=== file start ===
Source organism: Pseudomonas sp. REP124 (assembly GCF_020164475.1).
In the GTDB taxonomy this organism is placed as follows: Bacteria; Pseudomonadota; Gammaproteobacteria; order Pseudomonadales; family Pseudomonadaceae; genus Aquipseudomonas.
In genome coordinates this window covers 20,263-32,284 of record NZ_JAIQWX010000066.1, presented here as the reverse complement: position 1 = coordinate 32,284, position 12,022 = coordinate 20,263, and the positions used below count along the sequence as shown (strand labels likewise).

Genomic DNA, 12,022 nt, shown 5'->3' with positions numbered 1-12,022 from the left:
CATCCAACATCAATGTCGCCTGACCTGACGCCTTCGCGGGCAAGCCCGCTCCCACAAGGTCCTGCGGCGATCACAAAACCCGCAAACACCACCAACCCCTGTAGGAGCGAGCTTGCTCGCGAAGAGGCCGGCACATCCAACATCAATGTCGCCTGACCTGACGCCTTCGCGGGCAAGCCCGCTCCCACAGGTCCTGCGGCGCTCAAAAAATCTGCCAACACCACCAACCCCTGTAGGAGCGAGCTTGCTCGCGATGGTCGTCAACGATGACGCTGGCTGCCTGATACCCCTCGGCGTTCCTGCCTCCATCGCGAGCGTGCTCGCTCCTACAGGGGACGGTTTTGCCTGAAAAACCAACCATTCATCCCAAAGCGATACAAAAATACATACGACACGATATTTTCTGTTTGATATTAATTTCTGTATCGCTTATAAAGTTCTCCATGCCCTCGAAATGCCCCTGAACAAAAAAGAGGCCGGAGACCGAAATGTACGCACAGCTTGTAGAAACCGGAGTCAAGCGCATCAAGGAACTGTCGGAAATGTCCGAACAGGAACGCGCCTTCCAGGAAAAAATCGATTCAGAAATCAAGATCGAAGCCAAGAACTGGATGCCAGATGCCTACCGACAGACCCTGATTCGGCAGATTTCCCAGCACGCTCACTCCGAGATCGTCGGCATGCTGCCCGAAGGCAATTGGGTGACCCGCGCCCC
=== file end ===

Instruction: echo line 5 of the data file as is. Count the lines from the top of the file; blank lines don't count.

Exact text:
CATCCAACATCAATGTCGCCTGACCTGACGCCTTCGCGGGCAAGCCCGCTCCCACAAGGTCCTGCGGCGATCACAAAACCCGCAAACACCACCAACCCCTGTAGGAGCGAGCTTGCTCGCGAAGAGGCCGGCACATCCAACATCAATGTCGCCTGACCTGACGCCTTCGCGGGCAAGCCCGCTCCCACAGGTCCTGCGGCGCTCAAAAAATCTGCCAACACCACCAACCCCTGTAGGAGCGAGCTTGCTCGCGATGGTCGTCAACGATGACGCTGGCTGCCTGATACCCCTCGGCGTTCCTGCCTCCATCGCGAGCGTGCTCGCTCCTACAGGGGACGGTTTTGCCTGAAAAACCAACCATTCATCCCAAAGCGATACAAAAATACATACGACACGATATTTTCTGTTTGATATTAATTTCTGTATCGCTTATAAAGTTCTCCATGCCCTCGAAATGCCCCTGAACAAAAAAGAGGCCGGAGACCGAAATGTACGCACAGCTTGTAGAAACCGGAGTCAAGCGCATCAAGGAACTGTCGGAAATGTCCGAACAGGAACGCGCCTTCCAGGAAAAAATCGATTCAGAAATCAAGATCGAAGCCAAGAACTGGATGCCAGATGCCTACCGACAGACCCTGATTCGGCAGATTTCCCAGCACGCTCACTCCGAGATCGTCGGCATGCTGCCCGAAGGCAATTGGGTGACCCGCGCCCC